Hometown: St. Louis, Mo.
Leaving a Footprint
As Davidson’s inaugural Sustainability Fellow, Kealy Devoy ’08 is helping keep Davidson red, black and green. She’s working with students, faculty and staff to assess the college’s impact on the environment, establish partnerships across and beyond the campus and help people take action that can lead to real change. “I believe young people can make a big difference in the future of our planet,” Devoy says, “myself included!”
Devoy says that a “Journey to Nicaragua” trip, sponsored by the Chaplain’s Office and Davidson College Presbyterian Church in her junior year, had “a huge effect” on her life and career plans. “I’d never seen poverty before. But when I went to Nicaragua, I saw 1,200 people living in the city dump, selling things from the trash to make money, sniffing glue to take their mind off their hunger.” Devoy says she was “completely destabilized” for several weeks. “Then I decided that whatever I did with my life needed to make a difference. I needed to be involved with something that matched up to my values.”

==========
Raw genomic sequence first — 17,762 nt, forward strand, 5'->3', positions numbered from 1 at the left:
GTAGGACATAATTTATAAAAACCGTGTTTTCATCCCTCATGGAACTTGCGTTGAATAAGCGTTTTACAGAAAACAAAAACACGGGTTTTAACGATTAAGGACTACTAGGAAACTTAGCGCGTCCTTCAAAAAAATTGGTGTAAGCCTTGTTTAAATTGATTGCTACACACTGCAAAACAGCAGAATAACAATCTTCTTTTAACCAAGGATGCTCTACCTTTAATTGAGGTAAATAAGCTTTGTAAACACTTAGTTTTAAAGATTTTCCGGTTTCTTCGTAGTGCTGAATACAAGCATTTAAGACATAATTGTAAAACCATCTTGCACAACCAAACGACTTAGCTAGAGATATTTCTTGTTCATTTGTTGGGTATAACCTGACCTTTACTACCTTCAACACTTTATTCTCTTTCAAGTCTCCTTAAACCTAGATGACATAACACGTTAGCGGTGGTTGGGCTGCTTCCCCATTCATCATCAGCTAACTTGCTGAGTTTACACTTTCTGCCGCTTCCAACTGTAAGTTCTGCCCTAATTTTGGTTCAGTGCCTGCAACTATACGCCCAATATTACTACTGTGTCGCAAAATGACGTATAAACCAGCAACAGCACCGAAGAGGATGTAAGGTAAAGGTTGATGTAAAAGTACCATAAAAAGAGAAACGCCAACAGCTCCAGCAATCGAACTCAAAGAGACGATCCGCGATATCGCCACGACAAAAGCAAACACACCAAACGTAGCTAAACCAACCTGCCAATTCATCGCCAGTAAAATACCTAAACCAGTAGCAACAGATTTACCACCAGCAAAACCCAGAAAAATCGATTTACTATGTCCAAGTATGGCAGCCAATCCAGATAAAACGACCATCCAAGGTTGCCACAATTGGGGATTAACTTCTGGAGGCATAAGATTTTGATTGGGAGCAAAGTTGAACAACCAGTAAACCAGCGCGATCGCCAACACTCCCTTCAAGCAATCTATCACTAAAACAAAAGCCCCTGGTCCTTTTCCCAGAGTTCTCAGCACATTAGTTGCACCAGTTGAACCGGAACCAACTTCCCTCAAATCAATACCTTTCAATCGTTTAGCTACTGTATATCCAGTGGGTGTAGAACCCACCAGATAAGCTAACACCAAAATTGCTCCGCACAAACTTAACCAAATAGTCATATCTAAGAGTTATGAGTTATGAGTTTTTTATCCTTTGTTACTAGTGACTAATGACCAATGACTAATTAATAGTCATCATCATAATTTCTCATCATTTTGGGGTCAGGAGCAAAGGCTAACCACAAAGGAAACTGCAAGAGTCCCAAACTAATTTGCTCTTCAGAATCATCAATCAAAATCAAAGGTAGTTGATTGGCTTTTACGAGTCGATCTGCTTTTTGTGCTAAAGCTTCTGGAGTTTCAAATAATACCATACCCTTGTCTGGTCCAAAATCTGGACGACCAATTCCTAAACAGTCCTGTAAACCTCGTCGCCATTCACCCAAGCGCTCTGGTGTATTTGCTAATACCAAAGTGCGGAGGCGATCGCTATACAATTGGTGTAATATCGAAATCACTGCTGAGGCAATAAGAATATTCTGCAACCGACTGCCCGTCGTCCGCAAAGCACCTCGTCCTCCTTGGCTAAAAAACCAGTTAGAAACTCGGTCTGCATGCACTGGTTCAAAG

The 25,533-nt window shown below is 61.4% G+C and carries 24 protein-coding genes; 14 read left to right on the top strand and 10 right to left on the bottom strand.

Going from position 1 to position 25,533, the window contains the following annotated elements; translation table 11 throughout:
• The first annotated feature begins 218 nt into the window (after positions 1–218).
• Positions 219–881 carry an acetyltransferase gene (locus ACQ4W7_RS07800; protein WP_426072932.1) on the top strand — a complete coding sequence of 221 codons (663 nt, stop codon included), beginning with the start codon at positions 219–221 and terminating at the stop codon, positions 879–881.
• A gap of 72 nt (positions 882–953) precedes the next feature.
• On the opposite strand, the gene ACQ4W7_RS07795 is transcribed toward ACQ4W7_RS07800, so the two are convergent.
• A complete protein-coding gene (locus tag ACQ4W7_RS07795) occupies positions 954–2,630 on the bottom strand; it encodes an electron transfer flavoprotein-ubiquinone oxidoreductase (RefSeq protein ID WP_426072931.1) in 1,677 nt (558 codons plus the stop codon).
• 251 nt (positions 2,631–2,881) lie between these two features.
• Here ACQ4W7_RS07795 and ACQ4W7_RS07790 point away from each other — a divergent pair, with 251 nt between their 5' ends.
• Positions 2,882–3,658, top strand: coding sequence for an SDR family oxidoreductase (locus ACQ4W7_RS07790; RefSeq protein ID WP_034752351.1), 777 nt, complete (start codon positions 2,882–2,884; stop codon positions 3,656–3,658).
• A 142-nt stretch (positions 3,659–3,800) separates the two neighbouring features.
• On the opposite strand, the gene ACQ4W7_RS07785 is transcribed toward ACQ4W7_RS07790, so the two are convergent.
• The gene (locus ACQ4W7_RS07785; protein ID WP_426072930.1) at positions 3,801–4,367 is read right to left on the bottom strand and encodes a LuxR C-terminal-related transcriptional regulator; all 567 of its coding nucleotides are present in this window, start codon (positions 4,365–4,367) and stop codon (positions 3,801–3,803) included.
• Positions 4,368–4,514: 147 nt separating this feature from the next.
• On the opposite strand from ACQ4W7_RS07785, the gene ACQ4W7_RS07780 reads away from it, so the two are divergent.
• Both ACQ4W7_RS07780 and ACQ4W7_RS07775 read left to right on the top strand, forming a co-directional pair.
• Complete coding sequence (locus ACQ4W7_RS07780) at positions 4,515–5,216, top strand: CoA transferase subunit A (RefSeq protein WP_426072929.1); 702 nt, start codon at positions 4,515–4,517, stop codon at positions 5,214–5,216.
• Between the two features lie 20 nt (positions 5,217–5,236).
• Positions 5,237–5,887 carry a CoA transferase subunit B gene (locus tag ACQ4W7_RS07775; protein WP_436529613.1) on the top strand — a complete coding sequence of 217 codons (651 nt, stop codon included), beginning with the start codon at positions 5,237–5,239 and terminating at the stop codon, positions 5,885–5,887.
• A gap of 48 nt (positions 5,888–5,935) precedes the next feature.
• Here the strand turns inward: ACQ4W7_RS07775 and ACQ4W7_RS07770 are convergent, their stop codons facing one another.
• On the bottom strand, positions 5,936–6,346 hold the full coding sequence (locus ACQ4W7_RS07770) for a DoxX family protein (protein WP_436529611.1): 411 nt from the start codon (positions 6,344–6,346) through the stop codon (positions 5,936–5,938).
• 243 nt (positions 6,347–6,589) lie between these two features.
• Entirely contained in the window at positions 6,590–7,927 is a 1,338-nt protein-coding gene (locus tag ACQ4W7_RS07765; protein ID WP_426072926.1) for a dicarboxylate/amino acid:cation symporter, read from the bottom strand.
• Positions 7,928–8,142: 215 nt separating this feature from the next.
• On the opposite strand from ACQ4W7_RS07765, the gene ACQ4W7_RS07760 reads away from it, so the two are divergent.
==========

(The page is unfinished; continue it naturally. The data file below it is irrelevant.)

Think Global, Research Local
As an environmental studies major in Davidson’s Center for Interdisciplinary Studies, Devoy did her senior thesis on greenways in the Town of Davidson, focusing especially on the way that human interaction with nature builds human appreciation for nature, and how that in turn leads to pro-environmental behavior. “I wanted to know why people recycled, or why they didn’t,” Devoy says. “And that’s how I wound up creating my own major.” (Davidson also added an environmental studies concentration to its curriculum in 2007–08).
Uniting for Change
In her current job as Sustainability Fellow, Devoy coordinates the college’s “green” efforts—among students, across administrative offices and in the classroom. “What one person does on a day-to-day basis may not seem significant,” she says, “but when a group of people does something, it can have a huge impact. As a college, as a community, we can make a big difference.”
When her Davidson fellowship ends, Devoy is thinking about pursuing a graduate degree in environmental studies. And after that, she’d like to return to higher ed. “The energy of students,” she says, “is contagious.”